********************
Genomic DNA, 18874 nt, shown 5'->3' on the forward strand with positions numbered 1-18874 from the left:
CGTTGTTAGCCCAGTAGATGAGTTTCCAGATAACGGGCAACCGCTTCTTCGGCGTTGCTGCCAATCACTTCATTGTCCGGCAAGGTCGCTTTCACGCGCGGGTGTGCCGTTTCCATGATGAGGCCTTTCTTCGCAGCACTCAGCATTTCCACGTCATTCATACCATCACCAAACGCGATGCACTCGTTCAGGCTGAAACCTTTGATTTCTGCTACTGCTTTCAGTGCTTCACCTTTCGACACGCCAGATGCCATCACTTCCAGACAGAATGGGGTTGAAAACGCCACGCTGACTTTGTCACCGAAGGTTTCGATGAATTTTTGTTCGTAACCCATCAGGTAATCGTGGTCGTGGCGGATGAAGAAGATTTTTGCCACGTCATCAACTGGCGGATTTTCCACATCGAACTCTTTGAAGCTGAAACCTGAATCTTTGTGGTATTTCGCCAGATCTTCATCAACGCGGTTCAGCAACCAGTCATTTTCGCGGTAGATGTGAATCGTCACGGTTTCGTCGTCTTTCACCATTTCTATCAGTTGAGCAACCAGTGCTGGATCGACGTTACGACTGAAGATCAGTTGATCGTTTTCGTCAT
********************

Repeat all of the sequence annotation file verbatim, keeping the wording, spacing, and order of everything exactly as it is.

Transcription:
Genomic DNA, 18874 nt, shown 5'->3' on the forward strand with positions numbered 1-18874 from the left:
CGTTGTTAGCCCAGTAGATGAGTTTCCAGATAACGGGCAACCGCTTCTTCGGCGTTGCTGCCAATCACTTCATTGTCCGGCAAGGTCGCTTTCACGCGCGGGTGTGCCGTTTCCATGATGAGGCCTTTCTTCGCAGCACTCAGCATTTCCACGTCATTCATACCATCACCAAACGCGATGCACTCGTTCAGGCTGAAACCTTTGATTTCTGCTACTGCTTTCAGTGCTTCACCTTTCGACACGCCAGATGCCATCACTTCCAGACAGAATGGGGTTGAAAACGCCACGCTGACTTTGTCACCGAAGGTTTCGATGAATTTTTGTTCGTAACCCATCAGGTAATCGTGGTCGTGGCGGATGAAGAAGATTTTTGCCACGTCATCAACTGGCGGATTTTCCACATCGAACTCTTTGAAGCTGAAACCTGAATCTTTGTGGTATTTCGCCAGATCTTCATCAACGCGGTTCAGCAACCAGTCATTTTCGCGGTAGATGTGAATCGTCACGGTTTCGTCGTCTTTCACCATTTCTATCAGTTGAGCAACCAGTGCTGGATCGACGTTACGACTGAAGATCAGTTGATCGTTTTCGTCAT